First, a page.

This fall’s multiplex offerings plumb the final frontier of digital mimicry with extensive digital performances spanning the length of a feature. Robert De Niro gives a life-spanning tour de force in Martin Scorsese’s upcoming The Irishman, though his late-20s self does suffer from “video game eyes.” It’s not that he looks like a ghastly inhuman abomination in the tradition of Tom Hanks in The Polar Express. It’s just that the veneer of ones and zeroes over a real face can rob a performance of its minuscule grace notes.
Ang Lee continues to reach for the stratosphere in terms of what his movies can accomplish. In addition to his mad-scientist experiments with 120 frames-per-second exhibition — reactions have varied, to put it gently — Lee has used Gemini Man as a launching board for cutting-edge de-aging technology. Will Smith does double duty as an aging assassin and his clone, 20 years his junior. With the marked exception of a final scene shot in daylight, which bares the limits of younger Will’s facial design, the digital facsimile cuts the mustard. There isn’t any unsettling polished sheen to his skin. His eyes flit around to match his body language. The animators have mastered a naturalistic beading of sweat.
Photo: Paramount Pictures
That final scene is clumsily integrated and executed, but it underscores the script’s emphasis on a human element over cold, rational action. (A video titled “How They Made Me Look 23 in Gemini Man” joins Smith as he breaks down the nitty-gritty of the process, explaining how a grid of black dots on his face captures every nuance of his expression. In footage from a press conference with Lee, Smith jokes about having made it to easy street. “Now there’s a completely digital 23-year-old version of myself that I can make movies with! I’m goin’ butt-and-gut on ’em! I’m getting really fat and overweight while I use my Gemini Junior!” His sentiments echo those of the fictitious Robin Wright in The Congress: getting paid to essentially do your job without the “working” part sounds pretty good.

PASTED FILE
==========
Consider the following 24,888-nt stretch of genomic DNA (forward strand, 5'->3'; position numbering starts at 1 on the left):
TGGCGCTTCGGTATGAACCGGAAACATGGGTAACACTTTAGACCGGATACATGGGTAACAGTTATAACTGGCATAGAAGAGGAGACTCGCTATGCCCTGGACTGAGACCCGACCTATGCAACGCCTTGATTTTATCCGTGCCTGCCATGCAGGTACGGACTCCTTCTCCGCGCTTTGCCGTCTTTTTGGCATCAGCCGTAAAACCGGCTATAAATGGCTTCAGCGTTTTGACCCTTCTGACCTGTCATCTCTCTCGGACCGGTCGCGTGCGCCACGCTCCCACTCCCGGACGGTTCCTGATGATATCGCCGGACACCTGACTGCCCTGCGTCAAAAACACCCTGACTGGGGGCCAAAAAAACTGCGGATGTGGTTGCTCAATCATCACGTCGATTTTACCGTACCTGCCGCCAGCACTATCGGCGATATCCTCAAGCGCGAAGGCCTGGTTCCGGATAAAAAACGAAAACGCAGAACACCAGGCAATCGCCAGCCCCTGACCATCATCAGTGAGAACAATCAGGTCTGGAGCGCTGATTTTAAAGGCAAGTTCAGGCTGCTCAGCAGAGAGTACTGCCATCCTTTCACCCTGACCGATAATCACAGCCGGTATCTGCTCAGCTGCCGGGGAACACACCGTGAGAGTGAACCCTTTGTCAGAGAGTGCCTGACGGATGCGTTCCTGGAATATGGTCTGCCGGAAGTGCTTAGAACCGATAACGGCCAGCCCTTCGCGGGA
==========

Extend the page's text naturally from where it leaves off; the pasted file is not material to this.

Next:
But Gemini Man touches on some of the same thematic worries as The Congress. The two works are connected by a core belief in the sanctity of sentience. “Robin Wright” comes to the same conclusion as the duplicate Will Smiths: something with a soul cannot and should not be transmuted into a product at the beck and call of large corporations. Because that does seem to be the dystopian endgame: a shift of power away from artists, and toward the conglomerate behemoths that are capable of harnessing the machines that make the next generation of movie stars go.
That’s expressed itself in the way recent studio doctrine has seen the reframing of star power toward IP characters and away from the actors bringing them to life. The hope is that the crowds will continue showing up when Chris Evans has been disposed of and the Captain America mantle has been passed to Anthony Mackie. The logical endpoint of all this would be the eventual fading-out of the breathing, acting middlemen entirely. Smith provided a physical basis for both halves of the Gemini Man performance, but there could come a day when he signs a three-picture deal with Paramount, using the digital likeness of him that they’ll keep on file. 30 Rock’s demented dream of SeinfeldVision may not be so far away.
One line — perhaps not the line, but a line nonetheless — has already been crossed. The recent Star Wars sequels and spinoffs disturbed the slumber of the late Peter Cushing and Carrie Fisher to digitally paste their faces on different actors’ heads. This was all done with the express permission of the respective actors’ estates, but the fundamental fact stands that acting not done by Cushing and Fisher will be credited to them, despite their having no hand in the process and being responsible for what’s on-screen in no meaningful sense. Were they with us today, they could pass judgment on whether this bothers them. The sly thing about these leaps forward in digitization, however, lies in how they can allow for conversations deciding people’s fates without having to get them involved.
Nobody wants to be the Luddite in the tinfoil chapeau, but it’s crucial to provide checks of healthy skepticism to the unbridled potential of the shiniest new tools. The Screen Actors Guild can ensure everyone gets compensated fairly when holograms come to take their jobs, but even so, digital replacements of actors are going to permanently alter the principles of the acting craft. Ang Lee and other cinema scientists have been so preoccupied with whether they could that they didn’t stop to think if they should. Now, they’ve created their own beast beyond control. Whether it’s the next phase of evolution has yet to be seen.